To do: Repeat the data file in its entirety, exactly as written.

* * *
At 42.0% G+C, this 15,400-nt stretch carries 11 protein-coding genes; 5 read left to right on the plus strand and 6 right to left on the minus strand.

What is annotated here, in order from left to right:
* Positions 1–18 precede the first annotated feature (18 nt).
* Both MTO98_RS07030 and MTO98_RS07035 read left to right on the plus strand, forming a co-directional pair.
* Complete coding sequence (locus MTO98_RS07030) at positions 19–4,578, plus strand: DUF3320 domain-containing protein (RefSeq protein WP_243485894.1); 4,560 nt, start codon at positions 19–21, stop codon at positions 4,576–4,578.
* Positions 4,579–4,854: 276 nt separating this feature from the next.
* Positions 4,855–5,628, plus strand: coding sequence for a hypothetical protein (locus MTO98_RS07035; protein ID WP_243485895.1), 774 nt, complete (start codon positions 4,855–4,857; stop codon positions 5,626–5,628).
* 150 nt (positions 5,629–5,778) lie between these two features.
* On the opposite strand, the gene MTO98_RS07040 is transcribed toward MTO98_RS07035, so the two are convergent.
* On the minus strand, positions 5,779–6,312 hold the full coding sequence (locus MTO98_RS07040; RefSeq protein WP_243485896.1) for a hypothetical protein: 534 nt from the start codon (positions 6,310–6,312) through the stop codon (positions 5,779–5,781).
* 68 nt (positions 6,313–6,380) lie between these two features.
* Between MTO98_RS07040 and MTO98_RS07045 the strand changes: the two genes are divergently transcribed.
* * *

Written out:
At 42.0% G+C, this 15,400-nt stretch carries 11 protein-coding genes; 5 read left to right on the plus strand and 6 right to left on the minus strand.

What is annotated here, in order from left to right:
* Positions 1–18 precede the first annotated feature (18 nt).
* Both MTO98_RS07030 and MTO98_RS07035 read left to right on the plus strand, forming a co-directional pair.
* Complete coding sequence (locus MTO98_RS07030) at positions 19–4,578, plus strand: DUF3320 domain-containing protein (RefSeq protein WP_243485894.1); 4,560 nt, start codon at positions 19–21, stop codon at positions 4,576–4,578.
* Positions 4,579–4,854: 276 nt separating this feature from the next.
* Positions 4,855–5,628, plus strand: coding sequence for a hypothetical protein (locus MTO98_RS07035; protein ID WP_243485895.1), 774 nt, complete (start codon positions 4,855–4,857; stop codon positions 5,626–5,628).
* 150 nt (positions 5,629–5,778) lie between these two features.
* On the opposite strand, the gene MTO98_RS07040 is transcribed toward MTO98_RS07035, so the two are convergent.
* On the minus strand, positions 5,779–6,312 hold the full coding sequence (locus MTO98_RS07040; RefSeq protein WP_243485896.1) for a hypothetical protein: 534 nt from the start codon (positions 6,310–6,312) through the stop codon (positions 5,779–5,781).
* 68 nt (positions 6,313–6,380) lie between these two features.
* Between MTO98_RS07040 and MTO98_RS07045 the strand changes: the two genes are divergently transcribed.